So, it may seem as if the five-star passengers aboard the QM2 are protected with elite forces while the Olympic compound is sealed with Rambo & Son in a kind of class system of security. Is it fair for the Coast Guard protecting the port of Piraeus - home to a conga line of luxury cruisers full of celebrity athletes, business tycoons and special guests - to consume almost a third of the $1.2 billion security budget?
Is sand in a land of dust too expensive to fill up the plastic barriers protecting the buildings, competition sites and ticket-holders who can't afford to B.Y.O.B. (Bring Your Own Bodyguard)?
Actually, there is nothing unequal here - except that one illusion of safety is grander than the other.
Up a hill, a block from the guarded gate to the Queen Mary 2, a one-lane road traces a bluff overlooking the grand ship. Standing on the hill, with only a chain fence to obstruct the view, you can almost touch the buses full of dignitaries passing below, pick out passengers in the distance and, apparently, take notes on all the security machinations without being bothered.
As of last week, security advisers also worried about the possibility of a ferry being hijacked and plowed into a ship's hull - frogmen or no frogmen.
"What is at stake is protecting society, democracy, civilization and freedom," Jacques Rogge proclaimed this week in his role as the International Olympic Committee president.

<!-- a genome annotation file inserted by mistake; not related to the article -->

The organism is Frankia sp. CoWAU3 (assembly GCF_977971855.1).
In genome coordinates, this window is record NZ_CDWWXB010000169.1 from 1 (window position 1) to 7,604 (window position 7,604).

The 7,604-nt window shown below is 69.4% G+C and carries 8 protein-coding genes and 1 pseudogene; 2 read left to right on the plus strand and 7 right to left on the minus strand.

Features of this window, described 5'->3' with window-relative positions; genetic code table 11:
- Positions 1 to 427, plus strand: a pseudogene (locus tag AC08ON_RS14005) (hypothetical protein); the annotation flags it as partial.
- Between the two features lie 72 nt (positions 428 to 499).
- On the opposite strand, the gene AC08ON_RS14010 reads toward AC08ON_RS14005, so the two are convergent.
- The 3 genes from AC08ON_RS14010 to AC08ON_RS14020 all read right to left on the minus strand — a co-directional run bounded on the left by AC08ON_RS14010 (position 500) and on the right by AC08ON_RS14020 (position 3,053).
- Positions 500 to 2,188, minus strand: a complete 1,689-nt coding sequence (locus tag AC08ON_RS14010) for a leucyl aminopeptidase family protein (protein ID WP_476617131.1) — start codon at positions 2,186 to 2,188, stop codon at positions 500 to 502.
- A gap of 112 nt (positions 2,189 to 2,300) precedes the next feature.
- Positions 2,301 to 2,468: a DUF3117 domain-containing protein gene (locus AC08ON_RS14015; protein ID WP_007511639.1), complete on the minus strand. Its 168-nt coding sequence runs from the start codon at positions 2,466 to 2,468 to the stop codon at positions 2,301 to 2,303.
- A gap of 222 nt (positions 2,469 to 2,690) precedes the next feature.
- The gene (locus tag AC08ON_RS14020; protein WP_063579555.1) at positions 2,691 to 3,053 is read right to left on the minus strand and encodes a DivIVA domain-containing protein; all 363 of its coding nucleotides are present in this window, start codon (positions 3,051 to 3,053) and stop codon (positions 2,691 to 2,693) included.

He believes Athens has met its security challenge - very confident, he has said - but Rogge didn't exactly cancel the I.O.C.'s $170 million insurance policy against a Summer Games debacle.
The Greeks have done their best to create the look and feel of security by putting 70,000 uniformed bodies on the streets, but should they all have bullets? Or, a better question, do they all have bullets? Two guards said no, suggesting that not everyone you see is armed.
"That's someone joking," said Regina Despiniotou, a police press officer. "Of course, they have bullets." She continued, asking incredulously: "Why would they be there? For decoration?"
There is a Hollywood-set aspect to the Olympic security. What's real and what's for show? What's a barrier? What's an empty milk jug?
Last week, two Mexican journalists said they were beaten by Greek Coast Guard officers at the port of Piraeus for taking photos of a restricted area near the flotilla of the famous.
Whether it served as a deterrent, the tough love provided yet another example of a security detail serious about its work after a $1.2 billion investment.
And yet, with all that dough, the Greeks' best safety mechanism cost them nothing: security by procrastination. By building competition sites at the last minute literally with duct tape and plastic tabs to hold the Erector set together, by assembling their security plans at the 11th hour, the Greeks may have foiled the bad guys after all.
How can they coordinate an attack against an Olympic vision? No illusion necessary. No bullets required. What a plan.